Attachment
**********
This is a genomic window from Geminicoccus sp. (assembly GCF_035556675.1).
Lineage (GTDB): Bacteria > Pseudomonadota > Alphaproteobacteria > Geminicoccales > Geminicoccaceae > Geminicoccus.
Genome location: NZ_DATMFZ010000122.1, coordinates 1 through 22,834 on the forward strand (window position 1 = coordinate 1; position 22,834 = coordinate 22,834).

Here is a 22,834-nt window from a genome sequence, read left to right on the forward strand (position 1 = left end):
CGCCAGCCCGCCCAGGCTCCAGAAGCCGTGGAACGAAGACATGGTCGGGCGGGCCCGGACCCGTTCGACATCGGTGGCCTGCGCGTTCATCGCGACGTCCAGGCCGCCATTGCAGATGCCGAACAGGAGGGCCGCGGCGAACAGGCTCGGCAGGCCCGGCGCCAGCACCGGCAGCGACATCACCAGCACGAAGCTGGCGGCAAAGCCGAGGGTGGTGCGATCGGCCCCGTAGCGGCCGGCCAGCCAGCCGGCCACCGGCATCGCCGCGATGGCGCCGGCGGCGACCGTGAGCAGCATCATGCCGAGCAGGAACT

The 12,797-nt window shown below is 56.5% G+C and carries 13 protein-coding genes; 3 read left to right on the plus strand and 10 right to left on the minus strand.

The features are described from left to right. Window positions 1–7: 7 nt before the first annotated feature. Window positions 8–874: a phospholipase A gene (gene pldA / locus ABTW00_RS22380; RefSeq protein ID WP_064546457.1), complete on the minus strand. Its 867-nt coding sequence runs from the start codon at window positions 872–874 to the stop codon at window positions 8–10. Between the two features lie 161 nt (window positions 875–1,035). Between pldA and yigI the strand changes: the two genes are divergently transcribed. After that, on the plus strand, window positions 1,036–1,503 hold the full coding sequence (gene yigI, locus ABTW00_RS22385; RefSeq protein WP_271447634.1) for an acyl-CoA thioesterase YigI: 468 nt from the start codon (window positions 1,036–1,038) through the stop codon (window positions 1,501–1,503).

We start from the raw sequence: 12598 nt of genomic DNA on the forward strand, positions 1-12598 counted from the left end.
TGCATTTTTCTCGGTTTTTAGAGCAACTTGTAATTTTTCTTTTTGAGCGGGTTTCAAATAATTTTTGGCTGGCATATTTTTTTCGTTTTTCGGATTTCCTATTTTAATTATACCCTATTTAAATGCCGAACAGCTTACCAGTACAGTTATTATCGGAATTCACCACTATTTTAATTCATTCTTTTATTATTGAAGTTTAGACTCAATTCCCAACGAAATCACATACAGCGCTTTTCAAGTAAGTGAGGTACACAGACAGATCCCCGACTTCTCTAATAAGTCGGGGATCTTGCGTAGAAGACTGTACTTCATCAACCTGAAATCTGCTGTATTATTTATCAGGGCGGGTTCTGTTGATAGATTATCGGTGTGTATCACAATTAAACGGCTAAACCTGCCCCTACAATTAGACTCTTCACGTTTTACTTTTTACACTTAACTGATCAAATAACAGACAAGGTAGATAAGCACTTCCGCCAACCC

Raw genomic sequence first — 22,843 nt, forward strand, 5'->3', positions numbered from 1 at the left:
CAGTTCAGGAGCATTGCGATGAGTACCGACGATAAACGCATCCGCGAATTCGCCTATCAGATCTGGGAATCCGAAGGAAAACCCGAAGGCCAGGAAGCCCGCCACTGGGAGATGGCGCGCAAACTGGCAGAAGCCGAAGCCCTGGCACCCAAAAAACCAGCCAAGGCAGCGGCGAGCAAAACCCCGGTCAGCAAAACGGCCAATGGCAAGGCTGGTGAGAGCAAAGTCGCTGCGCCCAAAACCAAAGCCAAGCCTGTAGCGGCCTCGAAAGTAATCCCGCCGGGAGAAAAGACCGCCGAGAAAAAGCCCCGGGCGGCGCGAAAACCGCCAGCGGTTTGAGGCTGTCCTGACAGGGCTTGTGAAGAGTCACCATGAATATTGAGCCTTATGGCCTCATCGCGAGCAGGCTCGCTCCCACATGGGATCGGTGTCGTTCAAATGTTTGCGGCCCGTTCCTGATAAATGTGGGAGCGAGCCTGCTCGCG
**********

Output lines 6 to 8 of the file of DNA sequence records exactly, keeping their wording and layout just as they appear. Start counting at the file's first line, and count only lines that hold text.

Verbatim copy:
The 12,797-nt window shown below is 56.5% G+C and carries 13 protein-coding genes; 3 read left to right on the plus strand and 10 right to left on the minus strand.

The features are described from left to right. Window positions 1–7: 7 nt before the first annotated feature. Window positions 8–874: a phospholipase A gene (gene pldA / locus ABTW00_RS22380; RefSeq protein ID WP_064546457.1), complete on the minus strand. Its 867-nt coding sequence runs from the start codon at window positions 872–874 to the stop codon at window positions 8–10. Between the two features lie 161 nt (window positions 875–1,035). Between pldA and yigI the strand changes: the two genes are divergently transcribed. After that, on the plus strand, window positions 1,036–1,503 hold the full coding sequence (gene yigI, locus ABTW00_RS22385; RefSeq protein WP_271447634.1) for an acyl-CoA thioesterase YigI: 468 nt from the start codon (window positions 1,036–1,038) through the stop codon (window positions 1,501–1,503).

We start from the raw sequence: 12598 nt of genomic DNA on the forward strand, positions 1-12598 counted from the left end.